There is room for both energy development and conservation on our public lands but to strike a better balance we need to see a bold commitment from land managers to protect places that are Too Wild to Drill.
Denver, CO (PRWEB) August 12, 2015
Efforts to better balance where and how energy development occurs on federally managed public lands are still leaving critical wildlife habitat and cultural, historical and recreation lands at risk. The Wilderness Society’s 2015 edition of Too Wild to Drill identifies some of the places that should be off-limits to energy development and calls on federal agencies to protect these lands for future generations.
“Some of America’s wildest places continue to face threats from oil and gas development,” said Bob Ekey, energy campaign director at The Wilderness Society. “There is room for both energy development and conservation on our public lands but to strike a better balance we need to see a bold commitment from land managers to protect places that are Too Wild to Drill. We need to see a stepped up commitment to conservation.”
The Wilderness Society’s report features places in Alaska, Colorado, Montana and Utah that are most endangered by energy development and being valued only for the extractive resources under them while ignoring the overwhelming values of what’s above the surface.
Lands featured in Too Wild to Drill include:
- Alaska’s Arctic National Wildlife Refuge
- Colorado’s Thompson Divide and the Grand Junction region
- Montana’s Badger-Two Medicine
- Utah’s Bears Ears and lands near Desolation Canyon
“Protecting these special places should take precedent over development,” said Ekey. “We have learned a lot over the years about the long term impacts energy production can have yet we continue to leave lands open to development when they shouldn’t be.”
Currently the Bureau of Land Management has plans in place that leave over 90% of the lands in its purview open for potential energy development despite strong public support for better balancing energy development with other uses of lands.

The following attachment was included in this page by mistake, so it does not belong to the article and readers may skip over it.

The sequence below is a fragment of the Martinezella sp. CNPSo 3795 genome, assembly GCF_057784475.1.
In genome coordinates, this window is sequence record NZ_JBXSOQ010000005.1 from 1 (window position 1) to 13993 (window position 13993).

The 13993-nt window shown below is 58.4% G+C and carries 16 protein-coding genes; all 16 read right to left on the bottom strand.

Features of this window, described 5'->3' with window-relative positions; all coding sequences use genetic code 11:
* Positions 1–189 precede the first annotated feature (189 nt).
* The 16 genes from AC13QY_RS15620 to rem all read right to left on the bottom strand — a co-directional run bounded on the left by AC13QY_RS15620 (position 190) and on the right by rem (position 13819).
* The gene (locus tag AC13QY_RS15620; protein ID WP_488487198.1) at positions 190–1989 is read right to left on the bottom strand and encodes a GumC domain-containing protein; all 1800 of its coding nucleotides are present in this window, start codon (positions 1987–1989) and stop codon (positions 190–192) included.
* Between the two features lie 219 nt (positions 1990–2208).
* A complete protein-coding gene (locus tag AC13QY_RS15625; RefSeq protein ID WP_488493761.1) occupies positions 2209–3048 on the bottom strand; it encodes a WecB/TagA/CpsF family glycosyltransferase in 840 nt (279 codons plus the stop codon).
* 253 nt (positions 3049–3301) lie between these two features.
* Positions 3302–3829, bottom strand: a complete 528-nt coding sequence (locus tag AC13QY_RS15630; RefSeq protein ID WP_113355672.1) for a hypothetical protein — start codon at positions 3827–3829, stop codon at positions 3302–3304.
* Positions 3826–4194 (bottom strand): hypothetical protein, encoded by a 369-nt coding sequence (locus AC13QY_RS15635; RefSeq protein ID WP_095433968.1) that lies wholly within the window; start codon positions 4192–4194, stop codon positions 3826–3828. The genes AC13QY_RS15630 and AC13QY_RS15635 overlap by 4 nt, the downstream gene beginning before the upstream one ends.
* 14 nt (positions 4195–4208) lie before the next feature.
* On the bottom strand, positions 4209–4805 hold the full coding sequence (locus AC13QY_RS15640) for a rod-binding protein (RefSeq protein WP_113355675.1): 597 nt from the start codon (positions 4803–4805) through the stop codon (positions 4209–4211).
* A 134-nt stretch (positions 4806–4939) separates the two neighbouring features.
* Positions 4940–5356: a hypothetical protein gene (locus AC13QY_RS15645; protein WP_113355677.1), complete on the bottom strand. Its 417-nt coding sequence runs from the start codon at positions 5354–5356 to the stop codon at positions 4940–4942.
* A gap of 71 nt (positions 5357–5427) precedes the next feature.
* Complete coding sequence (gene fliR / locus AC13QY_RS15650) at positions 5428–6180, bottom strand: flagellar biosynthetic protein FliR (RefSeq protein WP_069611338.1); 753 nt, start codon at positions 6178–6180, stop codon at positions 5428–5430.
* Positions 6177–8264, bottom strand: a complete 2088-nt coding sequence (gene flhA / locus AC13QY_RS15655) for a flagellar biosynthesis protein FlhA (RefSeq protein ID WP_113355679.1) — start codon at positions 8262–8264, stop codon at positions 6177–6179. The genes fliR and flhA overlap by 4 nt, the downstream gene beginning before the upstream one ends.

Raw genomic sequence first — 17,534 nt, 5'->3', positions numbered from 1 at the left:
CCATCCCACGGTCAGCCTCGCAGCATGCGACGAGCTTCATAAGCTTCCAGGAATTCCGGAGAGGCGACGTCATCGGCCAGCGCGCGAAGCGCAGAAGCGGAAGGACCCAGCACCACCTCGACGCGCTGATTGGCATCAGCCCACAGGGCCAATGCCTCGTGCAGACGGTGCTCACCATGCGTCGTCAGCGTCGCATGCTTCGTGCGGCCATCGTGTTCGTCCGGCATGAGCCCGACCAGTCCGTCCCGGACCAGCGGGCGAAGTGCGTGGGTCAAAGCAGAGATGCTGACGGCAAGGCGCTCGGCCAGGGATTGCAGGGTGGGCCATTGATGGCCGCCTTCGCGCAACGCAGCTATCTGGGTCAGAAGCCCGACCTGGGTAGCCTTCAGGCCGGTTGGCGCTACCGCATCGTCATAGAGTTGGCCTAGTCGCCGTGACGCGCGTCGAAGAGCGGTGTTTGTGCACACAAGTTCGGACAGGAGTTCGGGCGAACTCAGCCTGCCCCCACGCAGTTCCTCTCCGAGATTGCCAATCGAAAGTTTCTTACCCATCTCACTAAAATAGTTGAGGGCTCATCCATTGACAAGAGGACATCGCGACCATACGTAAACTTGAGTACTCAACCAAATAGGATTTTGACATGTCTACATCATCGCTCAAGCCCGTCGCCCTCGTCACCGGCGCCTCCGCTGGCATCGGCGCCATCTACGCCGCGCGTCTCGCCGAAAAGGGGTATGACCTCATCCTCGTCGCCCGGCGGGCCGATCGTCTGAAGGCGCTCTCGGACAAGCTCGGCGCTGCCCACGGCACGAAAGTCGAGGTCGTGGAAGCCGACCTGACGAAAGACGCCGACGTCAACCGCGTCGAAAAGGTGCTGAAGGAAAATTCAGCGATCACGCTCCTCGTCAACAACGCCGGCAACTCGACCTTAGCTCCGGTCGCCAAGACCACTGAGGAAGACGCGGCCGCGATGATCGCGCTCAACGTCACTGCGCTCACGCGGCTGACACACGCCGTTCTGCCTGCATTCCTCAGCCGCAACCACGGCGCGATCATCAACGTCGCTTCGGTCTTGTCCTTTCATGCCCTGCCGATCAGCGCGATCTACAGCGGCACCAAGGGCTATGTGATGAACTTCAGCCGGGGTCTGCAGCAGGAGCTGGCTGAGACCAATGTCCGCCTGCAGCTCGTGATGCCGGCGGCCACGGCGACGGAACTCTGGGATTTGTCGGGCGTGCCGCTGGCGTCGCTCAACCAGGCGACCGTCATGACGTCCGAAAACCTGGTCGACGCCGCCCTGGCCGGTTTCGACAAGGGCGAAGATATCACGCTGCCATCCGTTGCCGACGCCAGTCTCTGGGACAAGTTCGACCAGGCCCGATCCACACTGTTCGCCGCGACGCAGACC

Millions of people flock to wildlands to hike, camp, hunt, fish, bird-watch or participate in other recreational activities. Outdoor recreation adds more than $646 billion to the U.S. economy every year. This economic driver employs millions of people as well – usually in the places closest to the protected wildlands that people are visiting. Thousands of acres of public lands are also home to important cultural and historic ruins, petroglyphs, and sites sacred to Native American Tribes, yet not protected for those important values.
“America’s history is embedded in our lands and waters,” said Ekey. “There are generations of stories to be told about adventures and the history behind our public lands. These places can remain a part of our families and communities if we work together to highlight why other values should rank equally as important as oil and gas on our federal lands. Interior Secretary Jewell has acknowledged that some places in America are ‘too special to develop’ and we hope that sentiment will trickle down from Washington to the places that need attention and protection. ”
The Wilderness Society is the leading public lands conservation organization working to protect wilderness and inspire Americans to care for our wild places. Founded in 1935, and now with more than 500,000 members and supporters, TWS has led the effort to permanently protect 110 million acres of wilderness and to ensure sound management of our shared national lands. http://www.wilderness.org